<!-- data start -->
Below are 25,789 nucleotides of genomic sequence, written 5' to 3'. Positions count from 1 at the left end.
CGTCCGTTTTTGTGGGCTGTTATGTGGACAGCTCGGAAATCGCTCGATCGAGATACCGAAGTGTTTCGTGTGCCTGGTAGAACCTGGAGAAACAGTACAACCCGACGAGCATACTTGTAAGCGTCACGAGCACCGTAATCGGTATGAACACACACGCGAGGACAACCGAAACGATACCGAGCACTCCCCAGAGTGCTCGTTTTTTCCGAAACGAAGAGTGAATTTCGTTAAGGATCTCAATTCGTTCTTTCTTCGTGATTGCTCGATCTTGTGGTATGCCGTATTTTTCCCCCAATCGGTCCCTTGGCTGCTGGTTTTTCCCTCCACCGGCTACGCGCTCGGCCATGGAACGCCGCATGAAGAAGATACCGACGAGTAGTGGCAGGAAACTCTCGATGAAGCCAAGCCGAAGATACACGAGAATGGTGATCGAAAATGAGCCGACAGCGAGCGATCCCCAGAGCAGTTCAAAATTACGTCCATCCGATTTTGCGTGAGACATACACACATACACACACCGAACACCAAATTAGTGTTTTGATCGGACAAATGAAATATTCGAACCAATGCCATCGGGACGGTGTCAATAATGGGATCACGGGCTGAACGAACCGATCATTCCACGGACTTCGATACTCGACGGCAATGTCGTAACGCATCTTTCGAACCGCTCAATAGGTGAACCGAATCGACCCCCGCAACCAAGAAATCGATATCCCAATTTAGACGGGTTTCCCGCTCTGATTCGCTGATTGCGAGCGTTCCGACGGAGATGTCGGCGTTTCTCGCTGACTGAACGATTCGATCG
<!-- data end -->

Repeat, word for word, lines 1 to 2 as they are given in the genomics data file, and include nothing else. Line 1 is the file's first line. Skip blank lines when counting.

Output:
Below are 25,789 nucleotides of genomic sequence, written 5' to 3'. Positions count from 1 at the left end.
CGTCCGTTTTTGTGGGCTGTTATGTGGACAGCTCGGAAATCGCTCGATCGAGATACCGAAGTGTTTCGTGTGCCTGGTAGAACCTGGAGAAACAGTACAACCCGACGAGCATACTTGTAAGCGTCACGAGCACCGTAATCGGTATGAACACACACGCGAGGACAACCGAAACGATACCGAGCACTCCCCAGAGTGCTCGTTTTTTCCGAAACGAAGAGTGAATTTCGTTAAGGATCTCAATTCGTTCTTTCTTCGTGATTGCTCGATCTTGTGGTATGCCGTATTTTTCCCCCAATCGGTCCCTTGGCTGCTGGTTTTTCCCTCCACCGGCTACGCGCTCGGCCATGGAACGCCGCATGAAGAAGATACCGACGAGTAGTGGCAGGAAACTCTCGATGAAGCCAAGCCGAAGATACACGAGAATGGTGATCGAAAATGAGCCGACAGCGAGCGATCCCCAGAGCAGTTCAAAATTACGTCCATCCGATTTTGCGTGAGACATACACACATACACACACCGAACACCAAATTAGTGTTTTGATCGGACAAATGAAATATTCGAACCAATGCCATCGGGACGGTGTCAATAATGGGATCACGGGCTGAACGAACCGATCATTCCACGGACTTCGATACTCGACGGCAATGTCGTAACGCATCTTTCGAACCGCTCAATAGGTGAACCGAATCGACCCCCGCAACCAAGAAATCGATATCCCAATTTAGACGGGTTTCCCGCTCTGATTCGCTGATTGCGAGCGTTCCGACGGAGATGTCGGCGTTTCTCGCTGACTGAACGATTCGATCG